44. 59. <ul><li>Small towns were overtaken by growing industries to become uncoordinated and sprawling industrial dwelling areas. Rail towns such as Crewe soon developed as main rail junctions. These towns were close to other industrial towns like Stoke On Trent which became densely urban, spreading to make six joined towns. </li></ul><ul><li>By 1870 Britain had grown from 10 million at the start of the century to over 26 million. </li></ul>
  45. 61. <ul><li>The lives of millions were changed as suddenly the masses were able to travel further than ten miles in one direction. Now all could manage rare day trips to the new coastal seaside. </li></ul>
  46. 63. <ul><li>  The faith that science and its objective methods could solve all human problems was not novel. The idea of human progress had been gradually maturing. The world was truly progressing at break-neck speed, with new inventions, ideas, and advancements - scientific, literary, and social - developing. The middle class became self-made men and women who reaped of profits. Prosperity brought a large number of art consumers, with money to spend on art. </li></ul>
  47. 64. Victorian Art <ul><li>When most people think of the Victorian era, high fashion, gilded age, rich with elegance, splendor, and romance, strict etiquette, and plush or eclectic decorating styles come to mind - but it was so much more than that. Victorian era covers Classicism, Neoclassicism, Romanticism, Impressionism, and Post-Impressionism. </li></ul>
  48. 66. <ul><li>Classicism, with the accurate and apparently objective description of the ordinary, observable world, was specially viewed as the opposite of Romanticism. Paintings of the Romantic school were focused on spontaneous expression of emotion over reason and often depicted dramatic events in brilliant color </li></ul>
  49. 70. <ul><li>Victorian art was shown in the full range of artistic developments, from the development of photography to the application of new technologies in architecture. </li></ul>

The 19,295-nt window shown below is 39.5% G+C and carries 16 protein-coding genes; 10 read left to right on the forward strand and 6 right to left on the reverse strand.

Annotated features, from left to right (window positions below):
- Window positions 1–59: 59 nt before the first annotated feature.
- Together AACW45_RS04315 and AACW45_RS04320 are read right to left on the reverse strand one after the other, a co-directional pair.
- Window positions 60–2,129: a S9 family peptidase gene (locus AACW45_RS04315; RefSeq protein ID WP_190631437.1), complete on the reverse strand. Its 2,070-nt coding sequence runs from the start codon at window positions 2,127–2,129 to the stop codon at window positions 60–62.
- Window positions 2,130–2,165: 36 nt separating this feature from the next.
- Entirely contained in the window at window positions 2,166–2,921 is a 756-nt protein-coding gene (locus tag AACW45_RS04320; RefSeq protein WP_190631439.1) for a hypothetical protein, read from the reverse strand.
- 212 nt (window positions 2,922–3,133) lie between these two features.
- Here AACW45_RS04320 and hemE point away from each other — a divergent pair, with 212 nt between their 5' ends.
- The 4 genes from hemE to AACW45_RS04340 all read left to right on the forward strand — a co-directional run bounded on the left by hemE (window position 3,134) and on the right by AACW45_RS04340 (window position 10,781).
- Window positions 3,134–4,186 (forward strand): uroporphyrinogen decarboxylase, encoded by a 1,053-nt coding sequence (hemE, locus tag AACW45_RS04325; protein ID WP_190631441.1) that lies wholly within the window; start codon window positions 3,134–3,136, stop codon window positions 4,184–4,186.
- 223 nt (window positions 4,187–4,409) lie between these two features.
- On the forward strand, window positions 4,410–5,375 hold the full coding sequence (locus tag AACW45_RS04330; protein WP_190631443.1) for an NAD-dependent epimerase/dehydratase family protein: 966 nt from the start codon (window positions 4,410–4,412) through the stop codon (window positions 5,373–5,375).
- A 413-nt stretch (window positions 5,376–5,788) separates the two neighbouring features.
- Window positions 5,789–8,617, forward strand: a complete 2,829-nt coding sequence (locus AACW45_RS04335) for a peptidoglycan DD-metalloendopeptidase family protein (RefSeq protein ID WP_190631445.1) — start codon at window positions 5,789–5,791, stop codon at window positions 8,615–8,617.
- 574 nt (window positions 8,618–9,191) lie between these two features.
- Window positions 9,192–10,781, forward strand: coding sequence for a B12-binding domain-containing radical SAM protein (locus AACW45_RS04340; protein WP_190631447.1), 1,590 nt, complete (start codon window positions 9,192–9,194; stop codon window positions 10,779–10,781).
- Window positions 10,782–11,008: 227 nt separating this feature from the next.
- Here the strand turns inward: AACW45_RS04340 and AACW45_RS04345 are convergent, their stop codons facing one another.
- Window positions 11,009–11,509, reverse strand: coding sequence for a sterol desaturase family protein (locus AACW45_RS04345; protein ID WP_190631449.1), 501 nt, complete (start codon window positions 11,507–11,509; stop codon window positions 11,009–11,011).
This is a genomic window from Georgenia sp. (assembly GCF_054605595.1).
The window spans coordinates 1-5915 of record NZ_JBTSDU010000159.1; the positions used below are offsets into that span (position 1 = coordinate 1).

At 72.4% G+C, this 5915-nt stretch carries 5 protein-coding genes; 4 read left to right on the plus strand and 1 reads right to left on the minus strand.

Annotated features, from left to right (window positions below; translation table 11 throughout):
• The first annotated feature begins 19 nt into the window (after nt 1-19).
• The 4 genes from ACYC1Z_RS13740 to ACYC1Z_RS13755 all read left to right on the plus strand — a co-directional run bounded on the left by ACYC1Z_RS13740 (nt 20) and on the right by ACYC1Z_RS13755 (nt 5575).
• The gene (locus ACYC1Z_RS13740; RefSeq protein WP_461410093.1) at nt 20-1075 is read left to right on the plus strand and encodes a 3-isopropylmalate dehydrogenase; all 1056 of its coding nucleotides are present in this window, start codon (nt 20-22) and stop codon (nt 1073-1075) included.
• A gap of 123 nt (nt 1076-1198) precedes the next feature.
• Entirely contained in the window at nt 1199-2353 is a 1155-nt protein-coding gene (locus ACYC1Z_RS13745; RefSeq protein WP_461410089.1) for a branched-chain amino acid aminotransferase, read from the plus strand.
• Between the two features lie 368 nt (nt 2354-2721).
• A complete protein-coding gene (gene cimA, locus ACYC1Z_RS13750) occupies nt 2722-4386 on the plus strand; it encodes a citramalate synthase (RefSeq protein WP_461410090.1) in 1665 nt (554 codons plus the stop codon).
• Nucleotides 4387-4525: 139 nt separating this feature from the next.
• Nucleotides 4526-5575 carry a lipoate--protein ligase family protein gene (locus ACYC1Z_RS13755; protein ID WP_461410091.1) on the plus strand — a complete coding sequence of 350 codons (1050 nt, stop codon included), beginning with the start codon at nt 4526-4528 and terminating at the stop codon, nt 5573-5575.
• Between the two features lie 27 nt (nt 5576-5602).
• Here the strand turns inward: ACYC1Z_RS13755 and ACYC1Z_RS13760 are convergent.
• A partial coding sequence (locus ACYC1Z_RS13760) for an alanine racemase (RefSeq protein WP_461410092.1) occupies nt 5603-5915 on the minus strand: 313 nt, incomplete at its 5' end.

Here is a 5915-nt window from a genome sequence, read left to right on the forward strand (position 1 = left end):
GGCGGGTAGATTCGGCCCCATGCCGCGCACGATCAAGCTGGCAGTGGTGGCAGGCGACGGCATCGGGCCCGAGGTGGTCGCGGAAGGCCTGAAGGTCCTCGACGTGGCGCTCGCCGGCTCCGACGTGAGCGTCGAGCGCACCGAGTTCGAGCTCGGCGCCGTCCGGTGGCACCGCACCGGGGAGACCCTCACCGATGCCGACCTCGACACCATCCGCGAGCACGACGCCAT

50. 71. Music, Theatre, Popular Entertainment, and the Visual Arts <ul><li>Music was a main part of the victorian culture many Composers in the Music in the Era of Queen Victoria like Michael W. Balfe and Sir Edward Elgar and Edward German had huge fans . </li></ul>
  51. 72. <ul><li>Drama, also had an enormous part in the victorian culture , many Dramatists like Dion Boucicault and Oscar Wilde And Sir William S.Gilbert were widly demanded moreover the most watched Genres of plays were : </li></ul><ul><li>Melodrama </li></ul><ul><li>Burlesque </li></ul><ul><li>The Drawing-room Ballad or </li></ul><ul><li>Parlour Song </li></ul><ul><li>Fairy Plays </li></ul><ul><li>Middle Class Satire </li></ul><ul><li>The Music Hall </li></ul><ul><li>Opera </li></ul><ul><li>Pantomime </li></ul><ul><li>Tragedy </li></ul><ul><li>Dramatic adaptations of Victorian Fiction </li></ul>
  52. 73. <ul><li>And themes were mostly about : </li></ul><ul><li>Politics in Theater </li></ul><ul><li>Religion and the Church </li></ul><ul><li>Mocking Society </li></ul><ul><li>Examples of Selected Works: </li></ul><ul><li>Salome by Oscar Wilde </li></ul><ul><li>Patience by Gilbert and Sullivan </li></ul><ul><li>The Frozen Deep by Charles Dickens </li></ul>
  53. 74. Victorian dances A typical victorian dance night <ul><li>Typically, the dance began around sundown on Saturday, after the chores were all done, with the Grand March and the first waltz. Music would continue until around midnight when the revelers would break for supper. After eating a sumptuous meal, followed by sweets, and washed down with the libation of choice, it was back to the dance floor until dawn. Finally, the strains of the last waltz would echo into the hills just in time for folks to pack up the buggy and get to the Sunday morning church meeting. </li></ul>
  54. 75. <ul><li>Dancers, both ladies and gentlemen, were issued a dance card that had a list of all the scheduled dances for the evening The card was a convenience, not only to display a handy agenda of the dances, but which was used to record the names of partners to whom one had committed each dance. It was considered bad form to promise a dance to a partner and then renege for any reason other than medical emergency, such as the &quot;vapors.&quot; It was also common, however, for the dancemaster to add unscheduled dances during the evening. . </li></ul>
  55. 76. Ladies and gentlemen welcome to our Victorian pride dance Tonight the first dance shall be the waltz , the Following partners will be dancing : Lady Mary daughter of sir Liegh and Sir Gorge theThird Son of sir Teabing Lady Margert daughter of Sir Garnnet and Sir Andrew Son of SirJames Du le rue
  56. 77. <ul><li>Made by shahd hamouri </li></ul><ul><li>13 – 12 - 2009 </li></ul>